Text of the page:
Visiting students and other members of Nottingham’s Chinese Community are being reminded of how the police can help them.
Working in partnership with the city’s universities, Nottinghamshire Police has produced two short Chinese language videos designed to break down barriers and encourage reporting of hate incidents.
The videos, recorded by Mandarin and Cantonese-speaking officers, are designed to inform viewers about the true nature of British policing and the many different ways officers can help them.
In the weeks and months ahead, they will be repeatedly shared on social media and in other formats by Nottinghamshire Police, Nottingham Trent University and the University of Nottingham.
Chief Inspector James Walker, hate crime lead for Nottinghamshire Police, said:
“Whilst hate crime offences against Chinese-speaking residents and visitors to our city are thankfully rare, we have known for some time that we could and should be doing more to engage with them.
“These videos are part of a wider campaign that to speak more directly to members of this audience and I am thankful to Sergeant Aaron Chen and PC Man Wong for taking the time to help us with this project.
“By producing this content in Mandarin and Cantonese respectively we are able to speak directly not only to members of our student population but also to members of the Chinese community who long ago chose to make their homes in our city and county.”
Hate crimes are criminal offences perceived to be motivated by hostility or prejudice based on a person’s race, religion, sexual orientation, disability or transgender identity.
Offences can range in nature from name-calling and verbal abuse to more serious acts of violence.
Nottinghamshire Police encourages victims to contact them immediately either in person, by phone or online.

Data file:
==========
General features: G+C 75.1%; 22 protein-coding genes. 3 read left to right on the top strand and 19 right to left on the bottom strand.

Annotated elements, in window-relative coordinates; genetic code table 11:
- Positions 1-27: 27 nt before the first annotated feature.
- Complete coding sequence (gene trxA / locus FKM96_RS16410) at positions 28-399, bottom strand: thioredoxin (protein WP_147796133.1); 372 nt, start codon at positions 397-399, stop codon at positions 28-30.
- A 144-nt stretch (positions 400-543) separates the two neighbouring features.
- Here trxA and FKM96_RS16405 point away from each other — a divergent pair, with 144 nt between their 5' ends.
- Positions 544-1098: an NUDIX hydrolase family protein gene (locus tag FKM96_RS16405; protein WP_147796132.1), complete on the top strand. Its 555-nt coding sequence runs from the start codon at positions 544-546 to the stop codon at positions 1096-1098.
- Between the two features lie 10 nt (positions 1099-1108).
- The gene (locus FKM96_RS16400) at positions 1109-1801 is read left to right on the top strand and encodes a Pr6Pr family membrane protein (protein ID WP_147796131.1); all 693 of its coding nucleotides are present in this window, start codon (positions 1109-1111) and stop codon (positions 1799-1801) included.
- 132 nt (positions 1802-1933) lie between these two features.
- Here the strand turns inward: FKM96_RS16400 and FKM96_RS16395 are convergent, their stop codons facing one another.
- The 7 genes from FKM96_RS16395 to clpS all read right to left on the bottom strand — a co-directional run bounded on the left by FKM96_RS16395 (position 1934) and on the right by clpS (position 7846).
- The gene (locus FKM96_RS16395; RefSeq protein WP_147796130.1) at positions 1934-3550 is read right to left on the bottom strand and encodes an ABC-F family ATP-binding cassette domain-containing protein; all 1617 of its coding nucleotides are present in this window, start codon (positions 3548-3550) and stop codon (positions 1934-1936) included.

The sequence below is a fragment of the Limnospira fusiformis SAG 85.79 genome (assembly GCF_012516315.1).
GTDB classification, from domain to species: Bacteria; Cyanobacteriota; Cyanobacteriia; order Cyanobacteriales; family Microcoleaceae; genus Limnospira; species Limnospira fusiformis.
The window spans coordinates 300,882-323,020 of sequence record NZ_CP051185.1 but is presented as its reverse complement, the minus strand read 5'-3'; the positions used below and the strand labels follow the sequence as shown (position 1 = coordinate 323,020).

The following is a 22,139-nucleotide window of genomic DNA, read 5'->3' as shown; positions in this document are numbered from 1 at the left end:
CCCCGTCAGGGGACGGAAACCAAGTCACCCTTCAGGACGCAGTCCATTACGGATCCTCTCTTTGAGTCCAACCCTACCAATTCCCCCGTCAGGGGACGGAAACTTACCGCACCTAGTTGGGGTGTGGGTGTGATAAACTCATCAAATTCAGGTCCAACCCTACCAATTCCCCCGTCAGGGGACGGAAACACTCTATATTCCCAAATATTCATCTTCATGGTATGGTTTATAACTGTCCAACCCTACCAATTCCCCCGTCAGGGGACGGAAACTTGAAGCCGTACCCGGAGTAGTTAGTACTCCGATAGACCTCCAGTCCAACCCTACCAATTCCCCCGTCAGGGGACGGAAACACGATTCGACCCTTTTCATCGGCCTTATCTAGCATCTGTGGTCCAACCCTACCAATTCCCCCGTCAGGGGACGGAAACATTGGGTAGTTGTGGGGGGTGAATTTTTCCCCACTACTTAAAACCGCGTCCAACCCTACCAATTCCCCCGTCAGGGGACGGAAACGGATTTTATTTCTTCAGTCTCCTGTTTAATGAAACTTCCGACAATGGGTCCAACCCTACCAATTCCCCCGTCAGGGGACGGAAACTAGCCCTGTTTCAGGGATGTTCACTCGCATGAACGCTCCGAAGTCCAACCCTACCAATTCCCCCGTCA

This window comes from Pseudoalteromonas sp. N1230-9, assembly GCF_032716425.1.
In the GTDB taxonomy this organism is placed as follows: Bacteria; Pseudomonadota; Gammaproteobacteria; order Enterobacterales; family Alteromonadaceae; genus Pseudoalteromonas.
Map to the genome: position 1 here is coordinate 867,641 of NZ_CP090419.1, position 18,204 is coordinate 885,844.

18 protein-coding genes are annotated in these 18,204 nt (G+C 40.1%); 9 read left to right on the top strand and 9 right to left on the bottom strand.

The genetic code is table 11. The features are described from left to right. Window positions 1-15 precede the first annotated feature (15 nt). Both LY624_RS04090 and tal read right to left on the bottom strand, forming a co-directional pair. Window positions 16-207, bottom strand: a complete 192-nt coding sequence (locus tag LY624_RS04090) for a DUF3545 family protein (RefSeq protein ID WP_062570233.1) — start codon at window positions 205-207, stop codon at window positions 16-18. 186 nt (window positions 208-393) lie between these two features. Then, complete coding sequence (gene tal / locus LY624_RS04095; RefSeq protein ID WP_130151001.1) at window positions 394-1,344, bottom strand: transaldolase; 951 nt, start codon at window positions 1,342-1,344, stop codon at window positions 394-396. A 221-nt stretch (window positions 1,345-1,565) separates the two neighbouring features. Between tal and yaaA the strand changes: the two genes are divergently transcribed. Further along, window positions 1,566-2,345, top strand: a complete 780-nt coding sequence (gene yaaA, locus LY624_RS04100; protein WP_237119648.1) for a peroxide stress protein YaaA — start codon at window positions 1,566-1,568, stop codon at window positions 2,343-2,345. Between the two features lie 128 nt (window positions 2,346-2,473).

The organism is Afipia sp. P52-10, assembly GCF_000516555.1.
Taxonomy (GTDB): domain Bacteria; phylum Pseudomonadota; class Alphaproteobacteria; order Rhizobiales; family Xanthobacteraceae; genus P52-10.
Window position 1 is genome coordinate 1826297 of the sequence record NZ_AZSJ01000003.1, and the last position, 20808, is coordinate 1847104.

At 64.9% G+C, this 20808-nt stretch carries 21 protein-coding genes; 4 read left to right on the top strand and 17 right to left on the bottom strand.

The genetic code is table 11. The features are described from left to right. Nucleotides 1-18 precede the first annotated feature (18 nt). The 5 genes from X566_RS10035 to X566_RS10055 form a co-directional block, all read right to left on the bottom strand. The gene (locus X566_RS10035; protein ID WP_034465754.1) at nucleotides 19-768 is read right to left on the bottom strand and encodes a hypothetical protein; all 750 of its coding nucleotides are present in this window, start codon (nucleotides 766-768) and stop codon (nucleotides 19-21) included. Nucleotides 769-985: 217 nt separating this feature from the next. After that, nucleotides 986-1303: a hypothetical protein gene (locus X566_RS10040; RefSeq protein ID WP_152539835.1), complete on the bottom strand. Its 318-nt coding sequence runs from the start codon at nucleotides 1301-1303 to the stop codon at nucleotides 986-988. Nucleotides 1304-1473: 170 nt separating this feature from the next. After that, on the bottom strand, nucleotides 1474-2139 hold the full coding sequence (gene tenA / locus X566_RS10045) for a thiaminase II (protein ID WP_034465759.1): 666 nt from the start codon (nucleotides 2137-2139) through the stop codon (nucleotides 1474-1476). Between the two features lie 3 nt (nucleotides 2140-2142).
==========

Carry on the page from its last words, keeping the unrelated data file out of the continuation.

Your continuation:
Sergeant Aaron Chen, a response officer in Nottingham for the last ten years, said:
“In recent years Nottingham has become a second home to a large number of students from China, where the approach to policing – and therefore people’s attitude to police officers – can be very different from here in the UK.
“By taking part in these videos I wanted to get across to people that the police in the UK are here to help them with whatever problems they may have and that they should not be afraid of us.
“When people fall victim to offences of whatever nature we want to here from them, and can be contacted over the phone, online and in person.”
Sara Baldwin, Director of Student Support Services at Nottingham Trent University, said:
“This is a fantastic resource that we will be using as part of our support for Chinese-speaking students to make them aware not only of help available on campus but within the wider city. Our thanks go to Nottinghamshire Police for taking the time to produce this video which will go a long way to reassuring our Chinese-speaking community.”
Jamie Dickinson, Community Engagement Manager at the University of Nottingham, said:
“We recognise that there are challenges for our international students when moving to a new country for their studies.
“It is really important to ensure all of our students feel safe and supported whilst in Nottingham. We have worked closely with and are supporting this excellent initiative by Notts Police which looks to build trust and offer reassurance and support to our Chinese-speaking community.”
Nottinghamshire Police recently launched the ‘Take Aim at Hate’ campaign, which focuses on raising awareness of hate and encouraging victims of hate abuse to report it to the police.
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